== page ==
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HPV Vaccine Nearly Wipes Out Cancer-Causing Infections For Young Women In England

Statistics don’t lie, the HPV vaccine is proving to be exceptionally effective for the young women of England.

The HPV vaccines have been a controversial topic since their introduction – especially in the United States. The statistics, however, don’t lie. According to a recent report by CNN, the introduction of the HPV vaccination has led to a dramatic decline in the number of young women contracting cancer-causing infections in England based on new data from the Public Health England.

Statistics show that in just six years (between 2010 and 2016) the number of young women between the ages of 16 and 21 who suffered from HPV 16 and 18 infections fell 86 percent. CNN noted that HPV 16 and HPV 18 are two of the more common types of human papillomavirus that cause most cases of cervical cancer.

It was a decade ago in 2008 when the HPV vaccination program was first introduced. It quickly led to the decline of five different types of HPV which were collectively responsible for roughly 90 percent of all cases of cervical cancer. The HPV vaccine has also been confirmed as effective in preventing less risky strains of human papillomavirus as well.

David Mesher, lead author of the study published this week in the Journal of Infectious Diseases, told CNN all about the positive effects resulting from the HPV vaccine.

“The study shows the positive effects of HPV vaccinations. There have been some very positive results from the program.”

The study also discovered that the HPV vaccine was even preventing other strains of the virus that it was not created with the intention of protecting against.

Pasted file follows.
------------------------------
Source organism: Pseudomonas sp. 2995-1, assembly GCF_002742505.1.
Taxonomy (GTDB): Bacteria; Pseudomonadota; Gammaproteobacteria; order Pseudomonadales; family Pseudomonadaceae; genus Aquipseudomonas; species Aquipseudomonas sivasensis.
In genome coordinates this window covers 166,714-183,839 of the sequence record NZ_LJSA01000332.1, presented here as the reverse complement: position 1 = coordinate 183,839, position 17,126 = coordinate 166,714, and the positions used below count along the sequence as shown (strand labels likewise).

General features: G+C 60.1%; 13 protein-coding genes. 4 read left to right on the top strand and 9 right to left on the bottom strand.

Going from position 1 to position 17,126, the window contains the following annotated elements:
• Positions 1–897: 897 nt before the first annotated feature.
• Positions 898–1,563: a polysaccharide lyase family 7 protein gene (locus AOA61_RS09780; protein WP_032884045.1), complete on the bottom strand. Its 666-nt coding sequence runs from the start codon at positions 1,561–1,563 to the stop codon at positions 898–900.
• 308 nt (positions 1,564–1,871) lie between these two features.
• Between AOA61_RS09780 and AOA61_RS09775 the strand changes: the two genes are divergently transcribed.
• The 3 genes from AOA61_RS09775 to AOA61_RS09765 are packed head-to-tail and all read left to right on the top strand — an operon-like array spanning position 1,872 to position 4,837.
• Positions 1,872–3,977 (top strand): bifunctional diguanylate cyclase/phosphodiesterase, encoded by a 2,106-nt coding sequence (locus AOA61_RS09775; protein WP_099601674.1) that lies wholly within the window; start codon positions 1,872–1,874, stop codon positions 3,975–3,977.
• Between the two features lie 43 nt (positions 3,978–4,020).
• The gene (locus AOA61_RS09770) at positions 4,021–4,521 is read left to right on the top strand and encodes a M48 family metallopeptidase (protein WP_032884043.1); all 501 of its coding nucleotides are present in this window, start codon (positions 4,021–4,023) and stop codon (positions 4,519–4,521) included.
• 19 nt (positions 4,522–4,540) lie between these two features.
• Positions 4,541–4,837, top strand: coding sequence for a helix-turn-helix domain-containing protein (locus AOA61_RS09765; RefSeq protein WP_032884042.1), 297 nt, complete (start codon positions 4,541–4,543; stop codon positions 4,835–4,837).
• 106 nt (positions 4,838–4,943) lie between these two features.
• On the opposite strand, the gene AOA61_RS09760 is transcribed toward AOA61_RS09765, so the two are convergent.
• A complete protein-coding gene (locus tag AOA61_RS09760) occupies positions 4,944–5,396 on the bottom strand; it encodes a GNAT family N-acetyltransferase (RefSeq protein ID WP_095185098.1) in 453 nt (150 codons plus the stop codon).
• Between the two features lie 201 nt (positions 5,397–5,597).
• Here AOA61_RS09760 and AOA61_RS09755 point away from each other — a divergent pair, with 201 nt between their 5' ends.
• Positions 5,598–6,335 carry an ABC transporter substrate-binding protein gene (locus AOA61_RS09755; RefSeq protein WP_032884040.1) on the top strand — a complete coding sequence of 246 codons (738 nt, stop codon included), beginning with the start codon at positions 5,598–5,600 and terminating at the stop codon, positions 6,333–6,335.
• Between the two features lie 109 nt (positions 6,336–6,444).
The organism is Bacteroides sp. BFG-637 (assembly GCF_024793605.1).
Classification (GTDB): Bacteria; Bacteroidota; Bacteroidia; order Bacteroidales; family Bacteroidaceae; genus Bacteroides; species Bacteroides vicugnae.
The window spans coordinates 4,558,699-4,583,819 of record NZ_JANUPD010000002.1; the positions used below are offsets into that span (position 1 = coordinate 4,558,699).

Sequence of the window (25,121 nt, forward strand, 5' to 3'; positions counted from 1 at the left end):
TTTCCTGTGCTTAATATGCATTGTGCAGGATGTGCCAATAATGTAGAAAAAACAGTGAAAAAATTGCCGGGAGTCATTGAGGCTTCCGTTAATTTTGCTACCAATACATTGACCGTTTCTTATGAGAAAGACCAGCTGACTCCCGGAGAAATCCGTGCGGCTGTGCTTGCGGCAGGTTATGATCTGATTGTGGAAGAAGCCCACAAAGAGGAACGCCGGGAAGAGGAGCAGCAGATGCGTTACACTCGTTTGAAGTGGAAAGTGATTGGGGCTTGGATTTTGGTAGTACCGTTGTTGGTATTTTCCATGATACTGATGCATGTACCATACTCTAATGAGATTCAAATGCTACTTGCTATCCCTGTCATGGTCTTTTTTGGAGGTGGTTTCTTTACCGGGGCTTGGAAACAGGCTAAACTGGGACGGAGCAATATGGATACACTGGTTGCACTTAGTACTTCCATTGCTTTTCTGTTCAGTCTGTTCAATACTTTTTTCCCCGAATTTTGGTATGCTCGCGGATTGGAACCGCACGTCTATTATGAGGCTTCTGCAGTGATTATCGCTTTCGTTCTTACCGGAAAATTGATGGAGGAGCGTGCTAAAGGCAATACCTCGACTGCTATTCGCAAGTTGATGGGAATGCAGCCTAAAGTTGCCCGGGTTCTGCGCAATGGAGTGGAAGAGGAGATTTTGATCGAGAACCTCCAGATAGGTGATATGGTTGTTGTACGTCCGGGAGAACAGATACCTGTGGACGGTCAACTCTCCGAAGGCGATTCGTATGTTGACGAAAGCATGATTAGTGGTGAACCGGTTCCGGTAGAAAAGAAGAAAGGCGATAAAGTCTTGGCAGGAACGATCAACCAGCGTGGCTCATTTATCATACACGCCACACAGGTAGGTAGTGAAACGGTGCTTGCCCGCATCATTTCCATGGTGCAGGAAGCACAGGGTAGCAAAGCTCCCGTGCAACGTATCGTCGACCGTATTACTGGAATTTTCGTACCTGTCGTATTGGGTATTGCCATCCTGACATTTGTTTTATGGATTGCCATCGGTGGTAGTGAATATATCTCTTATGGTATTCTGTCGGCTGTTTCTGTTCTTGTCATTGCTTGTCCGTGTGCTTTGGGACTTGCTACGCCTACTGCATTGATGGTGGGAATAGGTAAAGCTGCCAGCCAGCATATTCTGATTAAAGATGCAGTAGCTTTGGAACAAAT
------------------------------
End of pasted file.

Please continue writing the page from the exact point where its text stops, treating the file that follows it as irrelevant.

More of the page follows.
“There are lots of different HPV types and some types are closely related. Similar types tend to have some cross-protection.”

This particular study took samples of a little over 15,000 women between the ages of 16 and 24 between the years of 2010 and 2016 all across England.

In addition to HPV infections, the study has also noticed a evident decline in the number of both boys and girls between the ages of 15 and 17 who were diagnosed with genital warts between the years of 2009 and 2017.

While John Doorbar, professor of viral pathogenesis at Cambridge University, did not have any connection to the study, he did confirm to CNN that certain strains of HPV can cause genital warts so the decline noted in the study made sense.

HPV is an infection spread through intimate contact that both men and women can contract. The infection is especially dangerous for women as certain strains of it pose an extreme risk for developing into cervical cancer.

Most medical experts recommend girls receive the HPV vaccine between the ages of 12 and 13 as that is when it is believed to be most effective for the young, developing female body.

To date, there are more than 100 different strains of HPV. While the vaccine doesn’t protect the human body from every strain, it has proven to be extremely effective in protecting young woman from developing cervical cancer.

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